> > I don't see any reason for -Wuninitialized to not enable
> > -Wmaybe-uninitialized.
> 
> I can see 3 kinds of use:
> 
> 1. Users who are interested in neither: they just don't use these options
> (if they want to use -Wall, they need the -Wno- version).

-Wall -Wno-uninitialized suppresses both.


> 2. Users interested in -Wuninitialized but not in -Wmaybe-uninitialized (to
> avoid potential many false positives). Because -Wuninitialized enables
> -Wmaybe-uninitialized, they need 2 options: -Wuninitialized
> -Wno-maybe-uninitialized. If -Wuninitialized did not enable
> -Wmaybe-uninitialized, only one option would be needed: -Wuninitialized.

This argument goes both ways: if you are interested in both warnings, you would need both options.

> 3. Users interested in both. I think that -Wmaybe-uninitialized should
> enable -Wuninitialized because it makes no sense to have
> -Wmaybe-uninitialized but not -Wuninitialized. Indeed, if some variable is
> uninitialized, then it may be uninitialized. So, only one option should be
> needed in this case: -Wmaybe-uninitialized.

Aha! This is a really good point on which I can agree. However, it will seriously break backwards compatibility for people that use either -Wuninitialized or -Wno-uninitialized explicitly. I am not sure if the pain is worth the beauty.

I don't think it is worth to discuss this in Bugzilla (specially not on this PR). If you are convinced that this is the right thing to do, you could propose a patch to gcc-patches and see how people receive it.
Comment 28 Manuel López-Ibáñez 2015-02-23 22:46:38 UTC
*** Bug 65182 has been marked as a duplicate of this bug. ***
Comment 29 Richard Biener 2017-03-02 10:00:37 UTC
What remains seems to be complaining that

  int i;
  foo (&i);

doesn't warn.  And we have another bug that

  int i;
  foo (&i);
  ... = i;

doesn't warn for the read from i.

I think both of these need a different warning level as foo may not read
from i and foo may initialize i.
Comment 30 Manuel López-Ibáñez 2017-03-02 11:34:56 UTC
(In reply to Richard Biener from comment #29)
> What remains seems to be complaining that
> 
>   int i;
>   foo (&i);
>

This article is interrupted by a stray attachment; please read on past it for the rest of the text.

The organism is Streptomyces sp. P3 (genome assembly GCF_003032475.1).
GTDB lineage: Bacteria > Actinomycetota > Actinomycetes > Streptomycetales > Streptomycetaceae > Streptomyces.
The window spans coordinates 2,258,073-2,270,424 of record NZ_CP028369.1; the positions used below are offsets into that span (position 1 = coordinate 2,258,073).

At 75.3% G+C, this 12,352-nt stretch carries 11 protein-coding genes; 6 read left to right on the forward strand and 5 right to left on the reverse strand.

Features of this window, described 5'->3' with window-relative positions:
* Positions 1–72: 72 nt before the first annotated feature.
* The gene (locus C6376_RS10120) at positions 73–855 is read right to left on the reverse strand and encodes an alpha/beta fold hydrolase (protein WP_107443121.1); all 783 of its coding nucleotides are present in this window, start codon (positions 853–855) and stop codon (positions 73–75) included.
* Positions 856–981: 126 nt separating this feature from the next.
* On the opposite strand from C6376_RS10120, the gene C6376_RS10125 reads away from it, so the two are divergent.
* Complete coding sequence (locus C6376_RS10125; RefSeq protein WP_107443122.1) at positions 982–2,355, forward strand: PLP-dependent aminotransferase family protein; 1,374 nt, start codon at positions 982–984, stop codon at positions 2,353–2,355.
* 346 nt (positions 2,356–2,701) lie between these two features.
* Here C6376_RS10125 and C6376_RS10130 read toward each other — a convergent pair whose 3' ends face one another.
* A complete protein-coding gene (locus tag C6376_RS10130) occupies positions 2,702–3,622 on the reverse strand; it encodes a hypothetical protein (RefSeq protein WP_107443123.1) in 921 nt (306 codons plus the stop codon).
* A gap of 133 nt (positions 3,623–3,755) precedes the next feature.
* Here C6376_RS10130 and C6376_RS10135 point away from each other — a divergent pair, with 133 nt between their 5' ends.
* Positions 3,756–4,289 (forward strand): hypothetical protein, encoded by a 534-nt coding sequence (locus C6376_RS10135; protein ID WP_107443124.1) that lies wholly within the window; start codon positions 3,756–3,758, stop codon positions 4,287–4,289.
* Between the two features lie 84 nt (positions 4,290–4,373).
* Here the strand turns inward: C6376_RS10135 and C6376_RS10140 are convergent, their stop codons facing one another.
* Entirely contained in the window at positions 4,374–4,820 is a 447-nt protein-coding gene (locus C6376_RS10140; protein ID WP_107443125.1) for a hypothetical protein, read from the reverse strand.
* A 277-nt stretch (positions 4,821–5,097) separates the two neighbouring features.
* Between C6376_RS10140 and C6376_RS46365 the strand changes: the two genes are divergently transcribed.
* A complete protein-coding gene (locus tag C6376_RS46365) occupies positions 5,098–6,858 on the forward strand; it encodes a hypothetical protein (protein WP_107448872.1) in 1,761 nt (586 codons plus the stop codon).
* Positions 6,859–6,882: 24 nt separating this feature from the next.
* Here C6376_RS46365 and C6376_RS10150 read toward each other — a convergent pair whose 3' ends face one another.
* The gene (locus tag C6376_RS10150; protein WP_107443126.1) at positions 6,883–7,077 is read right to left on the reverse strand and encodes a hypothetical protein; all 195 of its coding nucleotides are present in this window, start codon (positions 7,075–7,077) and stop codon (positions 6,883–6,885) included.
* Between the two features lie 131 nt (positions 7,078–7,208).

> doesn't warn.  And we have another bug that
> 
>   int i;
>   foo (&i);
>   ... = i;
> 
> doesn't warn for the read from i.
> 
> I think both of these need a different warning level as foo may not read
> from i and foo may initialize i.

This is not what this bug is about. Please read the discussions. It seems a waste of people's goodwill and effort over the years to close bugs as invalid/duplicates without understanding why they were open in the first place.

This bug is about (comment #0)

extern int bar (int);
extern void baz (int *);

int
foo (int i)
{
  int j;

  if (bar (i)) {
    // These should do the same with respect to `j':
    baz (&j);
    // j = 1;
  }
  return j;
}


If bar(i) returns false, j is never initialized. The bug implicitly assumes that baz(&j) does initialize j, thus it satisfies the heuristic used in GCC and still there should be a "may be" warning.
Comment 31 Vincent Lefèvre 2017-03-02 13:23:12 UTC
There's something I don't understand: Whether -Wuninitialized or -Wmaybe-uninitialized is used, I don't see any difference in the behavior of GCC between

[...]
  if (bar (i)) {
    baz (&j);
  }
[...]

and

[...]
  if (bar (i)) {
    j = 1;
  }
[...]

In any case, no warnings are generated. So, the problem here is not related to whether the address of j is taken, but to something else.
Comment 32 Manuel López-Ibáñez 2017-03-03 23:32:19 UTC
(In reply to Vincent Lefèvre from comment #31)
> In any case, no warnings are generated. So, the problem here is not related
> to whether the address of j is taken, but to something else.

With a constant, you hit PR18501. If you use "j = i", it warns as it should.
Comment 33 Manuel López-Ibáñez 2017-11-08 00:36:14 UTC
*** Bug 82839 has been marked as a duplicate of this bug. ***
Comment 34 Manuel López-Ibáñez 2018-09-13 21:02:33 UTC
*** Bug 54544 has been marked as a duplicate of this bug. ***
Comment 35 Martin Sebor 2020-10-27 17:05:42 UTC
GCC 11 issues a warning when the address of an uninitialized variable is passed to a function that takes a const pointer but it (still) doesn't warn when the address escapes.  In both cases, it's possible for the called function to store a value into the variable but because it's highly unlikely issuing a warning regardless would be appropriate.  In addition, in cases where the address of the variable doesn't escape until after the function call its value cannot be affected even when the address is assigned to a non-const pointer.  The escape analysis is flow insensitive so it alone cannot be relied on to make the distinction.  But modifying variables this way is rare so issuing the warning regardless is likely worthwhile.

$ cat a.c && gcc -O2 -S -Wall a.c
extern void f (const void*);

int g (void)
{
  int i;
  f (&i);       // -Wmaybe-uninitialized
  return i;
}

int h (void)
{
  extern const void *p;

  int i;
  f (0);
  p = &i;
  return i;     // missing -Wmaybe-uninitialized
}

a.c: In function ‘int g()’:
a.c:6:5: warning: ‘i’ may be used uninitialized [-Wmaybe-uninitialized]
    6 |   f (&i);
      |   ~~^~~~
a.c:1:13: note: by argument 1 of type ‘const void*’ to ‘void f(const void*)’ declared here
    1 | extern void f (const void*);
      |             ^
a.c:5:7: note: ‘i’ declared here
    5 |   int i;
      |       ^
Comment 36 Martin Sebor 2021-04-01 00:23:37 UTC
*** Bug 78370 has been marked as a duplicate of this bug. ***